I do not want to leave you until the end of the world. </ blockquote>
A few days ago, I changed the “White Hat to WEB Scan” in TSRC. I read it again yesterday. The overall reading is that the knowledge required in the design and development of the WEB vulnerability scanner is more comprehensive, including some pits. However, the description of each aspect is not deep enough and detailed. It is suitable for engineers who are learning to design and develop vulnerability scanners from 0, and provide some design ideas to avoid unnecessary pits. Of course, the design and development of the scanner itself is a very complicated project, the author can not be described in detail in a book, and some pits have to step on their own to know.
This article as a “white hat to talk about WEB scanning” book after reading, or after reading a summary, can be regarded as a summary of the vulnerability scanner design and development. Before the official start summary, thanks in next Author: Liu Xuan, learn from this book were a lot of content, if reprint this article, please be sure to indicate the source.
There are many knowledge points involved in this article. I will first introduce a general introduction to the catalogue. Please allow me to supplement it slowly.....Because of the limited space, some of the content is only briefly introduced (such as crawler development), behind me. Each piece of content will be described separately in detail.
Why do you want to develop a vulnerability scanner, and the difference between different scanners (white, black, gray), its role, what are the advantages and disadvantages, etc., omitting 10,000 words here…
This article focuses on the design and development of the following two scanners: 1) URL-based WEB vulnerability scanner, 2) fingerprint-based vulnerability scanner. Many commercial scanners on the market currently contain these two scanning functions, but in order to know the principle more clearly, I think it is necessary to introduce them separately. It is necessary to explain that the scanners described in this article are all “active scanners”, which will initiate http requests. As for the passive scanner, it mainly uses the http proxy (burpsuite) or the traffic mirror (the Green League scanner) to scan, that is, the request is not initiated, but the content of the request is obtained for analysis.
At least two pieces of information can be read from the title of this section: the input source of the first vulnerability scanner is the URL, and the second vulnerability scan is mainly for the WEB. Developing such a scanner requires at least two issues:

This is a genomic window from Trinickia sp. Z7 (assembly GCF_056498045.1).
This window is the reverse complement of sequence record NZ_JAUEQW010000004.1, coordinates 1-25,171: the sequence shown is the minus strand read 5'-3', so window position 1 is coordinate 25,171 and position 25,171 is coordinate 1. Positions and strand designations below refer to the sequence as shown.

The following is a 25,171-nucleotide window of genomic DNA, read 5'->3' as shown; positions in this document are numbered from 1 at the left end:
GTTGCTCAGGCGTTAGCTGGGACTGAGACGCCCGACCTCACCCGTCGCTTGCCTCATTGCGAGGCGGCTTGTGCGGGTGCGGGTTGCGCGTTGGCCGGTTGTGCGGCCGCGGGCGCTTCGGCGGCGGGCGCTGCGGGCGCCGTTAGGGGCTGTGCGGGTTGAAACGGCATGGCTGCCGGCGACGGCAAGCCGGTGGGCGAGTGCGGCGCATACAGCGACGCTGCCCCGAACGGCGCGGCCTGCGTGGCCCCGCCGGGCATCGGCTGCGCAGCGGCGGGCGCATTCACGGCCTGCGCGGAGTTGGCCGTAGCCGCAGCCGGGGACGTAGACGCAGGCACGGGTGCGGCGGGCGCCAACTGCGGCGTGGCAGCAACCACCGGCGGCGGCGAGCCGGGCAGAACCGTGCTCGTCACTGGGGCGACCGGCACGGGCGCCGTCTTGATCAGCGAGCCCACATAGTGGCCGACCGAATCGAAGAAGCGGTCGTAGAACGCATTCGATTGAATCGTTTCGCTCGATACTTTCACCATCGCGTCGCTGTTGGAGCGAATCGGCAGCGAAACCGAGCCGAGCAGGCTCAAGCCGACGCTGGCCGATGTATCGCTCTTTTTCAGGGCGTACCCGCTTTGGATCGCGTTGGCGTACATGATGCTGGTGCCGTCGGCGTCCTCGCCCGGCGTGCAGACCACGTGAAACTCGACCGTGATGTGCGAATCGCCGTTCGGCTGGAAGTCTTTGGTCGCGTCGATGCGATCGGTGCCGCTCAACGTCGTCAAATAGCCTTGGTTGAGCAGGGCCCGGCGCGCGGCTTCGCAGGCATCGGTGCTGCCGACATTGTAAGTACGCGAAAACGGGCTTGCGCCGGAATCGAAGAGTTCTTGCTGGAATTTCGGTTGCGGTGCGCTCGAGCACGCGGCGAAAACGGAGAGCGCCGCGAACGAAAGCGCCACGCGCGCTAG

- How to collect input source (that is, collect website URL)
- Based on flow cleaning
- Based on log extraction
- Based on crawler crawling
- How to call the scan plugin (that is, scan the URL)
Generally, developing a scanner in Party A involves this block of content, because the url based on traffic is the one that has the least impact on the business and the most comprehensive coverage. In general, many commercial scanners developed by Party B do not involve traffic cleaning because of difficulties such as deployment.
You can mirror a traffic from the enterprise portal to a server, and then obtain traffic from the server NIC through some tools. After cleaning, extract the data such as url, post_body, and response. There are many tools for getting traffic, such as [justniffer] (https://thief.one/2017/09/27/1/), suricata, etc.
There is no https data in the general traffic, because it cannot be decrypted; the traffic contains user authentication information, and how to handle it gracefully, so that it has no effect on usage.
Generally speaking, the development of the scanner in Party A will involve this block of content, because the url based on the log is also a solution that has little impact on the business and has a comprehensive coverage.
How to configure nginx to collect logs on the server is not to say, if you are not familiar with nginx, you can learn: [nginx load balancing] (https://thief.one/2017/08/22/1/)
Generally, it does not include post_body and response data, because the amount of logs generated every day is very large. If you need to store so much data, the cost is very high, so generally only simple information such as url and timestamp is recorded on the server.
Different from the general web crawler, the crawler involved in the vulnerability scan is a crawler that crawls all URLs for the same site. Want to develop a good crawler, provided you are familiar with the HTTP protocol. This article does not introduce the http protocol, only summarize some points of attention in the development of crawling. If you don’t know much about reptiles, you can learn to move:
Python crawler basics (sorry, not yet written….)
Python-based vulnerability scanning crawler (sorry, not yet written….)
Note that not all requests use HEAD, but a part of the request that does not require a response body can use HEAD instead of GET. The only difference between the head request and the get request is that it does not return the response body, only the response header.
Some websites have the most basic anti-climbing strategy (detection request header), or some pages require login credentials (cookie authentication), so you also need to add a cookie to the request header in the crawler.